(Reasons for Sentence at page 97)

[29] It was quite evident from the testimony of the investors who testified at Tang's trial, that they had placed considerable reliance on the account statements and most of them reviewed the statements online on a daily basis. One investor testified that, on the basis of the statements, she took out a second mortgage on her home and made a further investment with another person.

[30] Tang admitted in a letter to investors after the collapse of the fund that the reason he had falsified the account statements was "to eliminate interference from investors." As noted by Justice O'Marra, "[T]he interference he sought to eliminate was the withdrawal of their funds." (Reasons for Sentence at page 98)

C. Ponzi Scheme

[31] The investors' account statements continued to show positive returns throughout the material time, which included the global financial crisis in 2008. During a wealth summit that he organized in January 2009 and at a meeting with investors the following month, Tang represented that the value of the Oversea Chinese Fund exceeded $70 million and that, as a result of his trading skills and methods, he had been able to earn positive returns during the financial crisis.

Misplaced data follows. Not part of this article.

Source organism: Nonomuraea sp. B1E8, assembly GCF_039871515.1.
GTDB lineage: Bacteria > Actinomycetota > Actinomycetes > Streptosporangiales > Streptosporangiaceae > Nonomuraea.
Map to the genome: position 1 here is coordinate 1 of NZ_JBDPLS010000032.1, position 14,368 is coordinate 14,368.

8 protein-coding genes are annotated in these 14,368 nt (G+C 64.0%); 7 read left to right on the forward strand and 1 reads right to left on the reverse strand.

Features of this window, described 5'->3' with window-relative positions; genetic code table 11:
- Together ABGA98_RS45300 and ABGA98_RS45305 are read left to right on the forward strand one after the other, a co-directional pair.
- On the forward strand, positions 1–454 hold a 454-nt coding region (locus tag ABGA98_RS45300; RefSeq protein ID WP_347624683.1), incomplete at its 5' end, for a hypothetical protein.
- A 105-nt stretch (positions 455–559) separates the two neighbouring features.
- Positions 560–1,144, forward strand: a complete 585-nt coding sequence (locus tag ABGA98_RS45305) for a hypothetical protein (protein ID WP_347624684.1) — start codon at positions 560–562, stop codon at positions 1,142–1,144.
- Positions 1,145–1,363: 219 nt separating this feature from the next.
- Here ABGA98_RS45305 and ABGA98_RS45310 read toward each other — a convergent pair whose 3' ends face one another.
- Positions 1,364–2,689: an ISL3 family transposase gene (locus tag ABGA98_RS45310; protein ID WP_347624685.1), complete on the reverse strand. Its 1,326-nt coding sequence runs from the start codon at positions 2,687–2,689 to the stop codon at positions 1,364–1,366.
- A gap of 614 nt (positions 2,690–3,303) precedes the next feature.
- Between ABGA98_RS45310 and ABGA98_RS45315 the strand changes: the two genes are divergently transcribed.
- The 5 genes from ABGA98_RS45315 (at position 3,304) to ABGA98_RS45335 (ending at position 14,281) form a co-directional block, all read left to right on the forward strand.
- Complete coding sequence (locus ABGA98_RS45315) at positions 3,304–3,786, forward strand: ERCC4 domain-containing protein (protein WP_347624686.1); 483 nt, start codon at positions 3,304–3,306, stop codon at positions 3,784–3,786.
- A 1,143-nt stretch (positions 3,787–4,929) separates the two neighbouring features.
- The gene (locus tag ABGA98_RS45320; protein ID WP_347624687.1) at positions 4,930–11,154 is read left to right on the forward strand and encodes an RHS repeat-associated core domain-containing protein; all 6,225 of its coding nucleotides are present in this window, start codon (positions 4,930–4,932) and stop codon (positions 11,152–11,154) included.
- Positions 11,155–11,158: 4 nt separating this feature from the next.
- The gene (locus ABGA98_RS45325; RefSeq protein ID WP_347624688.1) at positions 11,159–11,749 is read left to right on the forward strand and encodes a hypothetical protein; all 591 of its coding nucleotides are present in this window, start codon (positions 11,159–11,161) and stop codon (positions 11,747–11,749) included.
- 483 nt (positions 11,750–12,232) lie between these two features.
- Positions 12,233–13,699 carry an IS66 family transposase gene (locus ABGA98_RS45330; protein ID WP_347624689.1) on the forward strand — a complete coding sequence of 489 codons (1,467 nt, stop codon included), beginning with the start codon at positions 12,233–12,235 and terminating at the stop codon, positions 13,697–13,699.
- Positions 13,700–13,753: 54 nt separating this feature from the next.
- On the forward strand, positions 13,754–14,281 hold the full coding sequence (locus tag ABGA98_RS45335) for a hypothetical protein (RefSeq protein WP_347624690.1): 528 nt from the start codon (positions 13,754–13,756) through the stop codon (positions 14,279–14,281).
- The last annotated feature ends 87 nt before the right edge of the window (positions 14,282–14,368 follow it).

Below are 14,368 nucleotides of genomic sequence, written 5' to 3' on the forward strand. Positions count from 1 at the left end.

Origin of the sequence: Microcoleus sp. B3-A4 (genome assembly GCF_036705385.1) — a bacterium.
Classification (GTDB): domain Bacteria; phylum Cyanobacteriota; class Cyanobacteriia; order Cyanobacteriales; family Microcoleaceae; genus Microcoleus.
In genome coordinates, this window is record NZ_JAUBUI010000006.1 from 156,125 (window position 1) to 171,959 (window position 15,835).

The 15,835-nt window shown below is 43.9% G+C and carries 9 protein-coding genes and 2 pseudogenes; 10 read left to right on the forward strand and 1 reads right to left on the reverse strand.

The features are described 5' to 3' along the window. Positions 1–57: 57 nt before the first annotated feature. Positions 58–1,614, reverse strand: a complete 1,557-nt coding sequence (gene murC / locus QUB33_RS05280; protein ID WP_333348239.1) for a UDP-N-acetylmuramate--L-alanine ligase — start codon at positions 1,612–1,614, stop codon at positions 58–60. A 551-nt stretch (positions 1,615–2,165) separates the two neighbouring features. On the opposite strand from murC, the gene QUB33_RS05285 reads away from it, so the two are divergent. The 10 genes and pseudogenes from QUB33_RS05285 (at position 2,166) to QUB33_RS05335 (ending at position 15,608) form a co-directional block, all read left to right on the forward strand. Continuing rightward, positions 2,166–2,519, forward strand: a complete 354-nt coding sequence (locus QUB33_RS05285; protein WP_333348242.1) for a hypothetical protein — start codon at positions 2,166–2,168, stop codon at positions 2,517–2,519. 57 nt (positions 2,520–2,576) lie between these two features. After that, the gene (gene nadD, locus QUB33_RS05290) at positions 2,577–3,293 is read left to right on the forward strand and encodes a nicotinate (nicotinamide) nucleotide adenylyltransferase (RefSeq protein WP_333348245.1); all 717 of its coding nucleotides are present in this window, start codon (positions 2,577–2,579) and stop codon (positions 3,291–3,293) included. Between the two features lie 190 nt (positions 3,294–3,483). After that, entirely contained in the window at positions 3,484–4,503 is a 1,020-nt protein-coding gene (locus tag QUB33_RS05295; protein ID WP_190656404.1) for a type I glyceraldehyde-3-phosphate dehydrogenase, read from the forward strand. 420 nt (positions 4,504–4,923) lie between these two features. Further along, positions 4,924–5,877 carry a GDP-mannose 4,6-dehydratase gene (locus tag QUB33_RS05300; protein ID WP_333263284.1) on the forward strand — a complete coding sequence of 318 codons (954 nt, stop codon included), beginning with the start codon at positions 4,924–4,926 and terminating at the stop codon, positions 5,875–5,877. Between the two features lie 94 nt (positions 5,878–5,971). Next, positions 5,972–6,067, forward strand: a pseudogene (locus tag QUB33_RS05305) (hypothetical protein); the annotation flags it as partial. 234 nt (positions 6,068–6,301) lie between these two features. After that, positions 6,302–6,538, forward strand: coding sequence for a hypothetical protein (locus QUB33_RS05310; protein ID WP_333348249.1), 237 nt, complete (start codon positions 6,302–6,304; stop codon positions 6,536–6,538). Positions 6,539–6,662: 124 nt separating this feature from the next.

[32] In reality, it was clear that Tang had been using the funds of recent investors to satisfy withdrawal and redemption requests by prior investors and, as a result, the Oversea Chinese Fund had become a Ponzi scheme. When more recent investors began to make withdrawal requests, Tang attempted to stall them until he was confronted at a meeting with investors on February 27, 2009 and admitted that there was only $1,400 left in the Oversea Chinese Fund's account.

[33] Tang also admitted at the meeting with investors that the Oversea Chinese Fund had lost $29 million in 2006 and 2007 and that he undertook very little trading in 2008. This admission effectively confirmed that Tang's representations to potential and existing investors described in paragraph [31] above were completely false and intended to mislead such investors.

D. Unwarranted Fees

[34] Tang represented to investors that he would not charge fees or commissions on his trading in investors' accounts unless there was a profit. Tang transferred approximately $2.84 million of investors' funds to himself and to the accounts of the entities he controlled. The investor account statements reflected fees and commissions being charged on the fictitious gains that he had reflected in the account statements.

VI. ISSUES

[35] The questions that the Panel must answer are as follows:

(a) Was Tang convicted in any jurisdiction of an offence arising from a transaction, business or course of conduct related to securities?

(b) Are sanctions necessary to protect the public interest?

(c) If sanctions are considered to be necessary, what sanctions would be appropriate?

VII. ANALYSIS